Business Cycles: Are they really that mysterious?

Noah Smith had a funny series of posts in the last few weeks. In the most popular one, he showed John Cochrane to be a propagandist.

But Noah had two other posts which seem to be part of an intentional series. First, he wrote a post where he praised Roger Farmer for going after the real business cycle people for lowering the bar of success – and then not even clearing that bar.

Then, he also had a post titled “Should Theories be Testable”. This post was “college-freshman dorm” questions to him, but as he points out:

“But when you start making models that claim to be about some specific real thing (e.g. monetary policy), you’re implying that you think those models should be applied. And then, it seems important to me to have some connection to real data, to tell if the theory is a good one to use, or a crappy one to use. That’s testability.”

Noah knows the bullshit pedaled by John Cochrane is not without consequence. We try to help manage our economy on these ideas. Our long term growth is dependent on how much we can produce, and even minor changes in this growth rate have huge real world consequences.

Note: The same guy who wrote the post in the WSJ also wrote a paper worthy of investigating. Hmmm…

How does this tie in with the post on Farmer? We know what causes business cycles: Real estate. Ed Leamer – someone who is a professor of statistics and economic data – says it’s mostly real estate.

Here is Ed Leamer:

Of the components of GDP, residential investment offers by far the best early warning sign of an oncoming recession. Since World War II we have had eight recessions preceded by substantial problems in housing and consumer durables. Housing did not give an early warning of the Department of Defense Downturn after the Korean Armistice in 1953 or the Internet Comeuppance in 2001, nor should it have. By virtue of its prominence in our recessions, it makes sense for housing to play a prominent role in the conduct of monetary policy. A modified Taylor Rule would depend on a long-term measure of inflation having little to do with the phase in the cycle, and, in place of Taylor’s output gap, housing starts and the change in housing starts, which together form the best forward-looking indicator of the cycle of which I am aware. This would create pre-emptive anti-inflation policy in the middle of the expansions when housing is not so sensitive to interest rates, making it less likely that anti-inflation policies would be needed near the ends of expansions when housing is very interest rate sensitive, thus making our recessions less frequent and/or less severe.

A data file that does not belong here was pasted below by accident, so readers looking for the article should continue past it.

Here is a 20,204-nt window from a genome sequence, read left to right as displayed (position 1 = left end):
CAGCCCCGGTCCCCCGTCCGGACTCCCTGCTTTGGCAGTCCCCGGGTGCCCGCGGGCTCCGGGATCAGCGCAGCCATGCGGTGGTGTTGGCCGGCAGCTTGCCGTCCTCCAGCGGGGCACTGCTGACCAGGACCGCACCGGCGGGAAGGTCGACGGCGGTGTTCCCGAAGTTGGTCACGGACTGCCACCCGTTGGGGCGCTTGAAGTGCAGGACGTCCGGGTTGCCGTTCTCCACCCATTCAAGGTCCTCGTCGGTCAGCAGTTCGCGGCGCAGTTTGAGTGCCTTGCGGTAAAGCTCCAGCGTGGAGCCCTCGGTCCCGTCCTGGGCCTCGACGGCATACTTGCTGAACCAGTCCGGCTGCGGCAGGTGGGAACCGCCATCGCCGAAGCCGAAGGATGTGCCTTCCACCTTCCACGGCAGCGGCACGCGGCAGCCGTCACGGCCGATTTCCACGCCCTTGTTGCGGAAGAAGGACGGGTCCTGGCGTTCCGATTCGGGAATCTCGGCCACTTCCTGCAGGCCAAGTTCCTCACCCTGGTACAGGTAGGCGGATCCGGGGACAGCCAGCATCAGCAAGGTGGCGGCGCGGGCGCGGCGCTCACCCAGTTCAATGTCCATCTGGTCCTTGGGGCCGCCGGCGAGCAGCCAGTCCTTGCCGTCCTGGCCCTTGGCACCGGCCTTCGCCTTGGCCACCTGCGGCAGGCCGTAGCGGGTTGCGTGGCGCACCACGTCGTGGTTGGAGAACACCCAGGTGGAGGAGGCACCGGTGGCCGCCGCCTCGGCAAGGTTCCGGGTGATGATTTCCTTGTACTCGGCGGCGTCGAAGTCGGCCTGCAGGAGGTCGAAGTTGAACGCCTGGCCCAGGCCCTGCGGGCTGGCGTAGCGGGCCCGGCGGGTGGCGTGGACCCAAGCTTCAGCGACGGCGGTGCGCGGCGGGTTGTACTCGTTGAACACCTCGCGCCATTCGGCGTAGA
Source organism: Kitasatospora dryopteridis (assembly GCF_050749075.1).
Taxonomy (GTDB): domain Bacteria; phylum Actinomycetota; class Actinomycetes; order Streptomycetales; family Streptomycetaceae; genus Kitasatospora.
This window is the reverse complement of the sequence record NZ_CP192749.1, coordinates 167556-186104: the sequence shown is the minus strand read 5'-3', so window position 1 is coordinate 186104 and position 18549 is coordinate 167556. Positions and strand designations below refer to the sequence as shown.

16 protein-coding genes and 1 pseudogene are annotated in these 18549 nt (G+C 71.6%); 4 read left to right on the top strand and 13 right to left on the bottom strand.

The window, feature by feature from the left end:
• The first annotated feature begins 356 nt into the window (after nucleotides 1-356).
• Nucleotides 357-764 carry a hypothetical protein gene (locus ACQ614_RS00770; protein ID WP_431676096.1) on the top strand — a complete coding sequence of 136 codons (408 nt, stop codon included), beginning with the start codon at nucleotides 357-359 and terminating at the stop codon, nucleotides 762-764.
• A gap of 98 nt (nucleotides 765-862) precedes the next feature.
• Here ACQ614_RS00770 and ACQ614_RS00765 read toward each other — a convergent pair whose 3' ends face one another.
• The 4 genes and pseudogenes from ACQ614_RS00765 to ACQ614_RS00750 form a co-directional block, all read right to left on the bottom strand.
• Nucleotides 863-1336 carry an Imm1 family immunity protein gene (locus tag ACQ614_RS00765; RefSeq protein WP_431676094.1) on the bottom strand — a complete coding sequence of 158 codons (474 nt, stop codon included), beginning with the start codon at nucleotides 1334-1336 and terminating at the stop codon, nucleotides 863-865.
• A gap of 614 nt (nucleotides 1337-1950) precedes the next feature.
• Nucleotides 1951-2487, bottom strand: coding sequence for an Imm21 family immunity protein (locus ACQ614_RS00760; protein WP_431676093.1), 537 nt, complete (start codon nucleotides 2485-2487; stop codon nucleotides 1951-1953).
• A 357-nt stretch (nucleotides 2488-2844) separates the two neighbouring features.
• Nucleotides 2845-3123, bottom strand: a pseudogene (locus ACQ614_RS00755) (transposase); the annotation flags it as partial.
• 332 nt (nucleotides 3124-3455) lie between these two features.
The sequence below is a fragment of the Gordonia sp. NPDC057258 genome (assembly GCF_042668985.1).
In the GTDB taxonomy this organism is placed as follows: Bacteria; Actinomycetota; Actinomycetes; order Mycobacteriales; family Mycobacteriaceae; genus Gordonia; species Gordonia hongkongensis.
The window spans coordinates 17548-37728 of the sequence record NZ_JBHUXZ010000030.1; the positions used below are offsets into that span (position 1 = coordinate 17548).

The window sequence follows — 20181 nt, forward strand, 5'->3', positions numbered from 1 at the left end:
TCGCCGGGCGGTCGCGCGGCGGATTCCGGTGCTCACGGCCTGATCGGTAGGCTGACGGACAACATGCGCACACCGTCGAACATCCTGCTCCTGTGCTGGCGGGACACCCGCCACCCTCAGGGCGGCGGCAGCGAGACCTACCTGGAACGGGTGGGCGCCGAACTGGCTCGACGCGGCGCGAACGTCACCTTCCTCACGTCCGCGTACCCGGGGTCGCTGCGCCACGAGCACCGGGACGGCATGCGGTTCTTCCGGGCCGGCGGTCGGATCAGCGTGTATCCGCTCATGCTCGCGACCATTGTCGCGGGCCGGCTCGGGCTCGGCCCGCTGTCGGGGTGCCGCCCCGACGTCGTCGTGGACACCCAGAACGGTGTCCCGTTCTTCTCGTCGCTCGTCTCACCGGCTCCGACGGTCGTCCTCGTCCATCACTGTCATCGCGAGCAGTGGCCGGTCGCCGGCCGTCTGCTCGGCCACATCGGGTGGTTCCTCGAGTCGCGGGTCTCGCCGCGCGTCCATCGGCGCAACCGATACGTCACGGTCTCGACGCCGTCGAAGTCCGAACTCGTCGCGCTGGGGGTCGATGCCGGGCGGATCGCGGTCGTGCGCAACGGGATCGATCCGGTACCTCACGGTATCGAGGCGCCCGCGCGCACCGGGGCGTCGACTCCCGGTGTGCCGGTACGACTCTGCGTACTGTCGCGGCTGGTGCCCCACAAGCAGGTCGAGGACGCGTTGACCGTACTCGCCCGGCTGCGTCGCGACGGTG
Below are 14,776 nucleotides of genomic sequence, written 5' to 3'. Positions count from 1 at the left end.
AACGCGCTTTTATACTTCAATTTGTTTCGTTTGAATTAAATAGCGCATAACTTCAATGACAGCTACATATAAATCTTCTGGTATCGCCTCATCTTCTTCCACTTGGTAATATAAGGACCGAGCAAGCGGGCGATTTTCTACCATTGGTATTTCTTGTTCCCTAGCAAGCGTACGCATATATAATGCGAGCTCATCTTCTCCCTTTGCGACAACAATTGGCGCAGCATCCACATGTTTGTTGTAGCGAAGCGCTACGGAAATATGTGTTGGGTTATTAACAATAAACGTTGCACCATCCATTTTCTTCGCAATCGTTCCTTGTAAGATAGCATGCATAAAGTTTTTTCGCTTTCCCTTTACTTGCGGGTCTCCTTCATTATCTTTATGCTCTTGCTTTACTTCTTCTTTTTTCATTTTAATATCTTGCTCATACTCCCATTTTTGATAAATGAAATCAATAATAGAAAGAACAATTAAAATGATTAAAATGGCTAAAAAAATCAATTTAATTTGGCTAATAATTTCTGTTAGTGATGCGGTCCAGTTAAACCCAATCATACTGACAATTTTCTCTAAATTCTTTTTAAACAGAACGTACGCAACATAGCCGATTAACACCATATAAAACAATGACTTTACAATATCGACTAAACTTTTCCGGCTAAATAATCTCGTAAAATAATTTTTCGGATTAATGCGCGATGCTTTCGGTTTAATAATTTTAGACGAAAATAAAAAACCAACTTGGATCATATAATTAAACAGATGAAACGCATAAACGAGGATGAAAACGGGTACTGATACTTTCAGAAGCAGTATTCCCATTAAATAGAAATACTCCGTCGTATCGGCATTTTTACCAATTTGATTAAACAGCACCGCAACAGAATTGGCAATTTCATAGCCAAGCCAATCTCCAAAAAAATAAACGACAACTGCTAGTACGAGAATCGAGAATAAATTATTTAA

You should really read the entire paper from Leamer, and remember he also wrote a book called “Sturdy Econometrics” and written lots of papers on how badly many different econometric techniques perform. It is unlikely he is spouting bullshit on the real estate/business cycle relationship.

I point this out because the low bar that Roger Farmer discusses in his post is not really even cleared by the research program which developed to try and clear that low bar. We do not have a very good understanding of business cycles if you follow the Chicago School. It’s all a mystery – just throw your hands up and keep them away from the economy. They have lots of math and theory that does not match the data very well – so they threw out the idea of looking at the data.

But that does not mean everyone threw out the idea of looking at the data first and trying to understand what is happening. Leamer looked at the data – and it’s pretty clear Real Estate drives the business cycle.

 

 

 

 

 

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1 Comment on "Business Cycles: Are they really that mysterious?"

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Jens
2 years 5 months ago

Hi,

“… housing starts and the change in housing starts, which together form the best forward-looking indicator of the cycle of which I am aware”

I tried to make sense of professor Leamer’s comment, and found the following chart:
http://www.macrotrends.net/1314/housing-starts-historical-chart

Is this the chart professor Leamer is referring to, and if so, how one is supposed to make sense of it? How much of a drop is indicative of a change in a cycle? In terms of time, how forward looking is the indicator?

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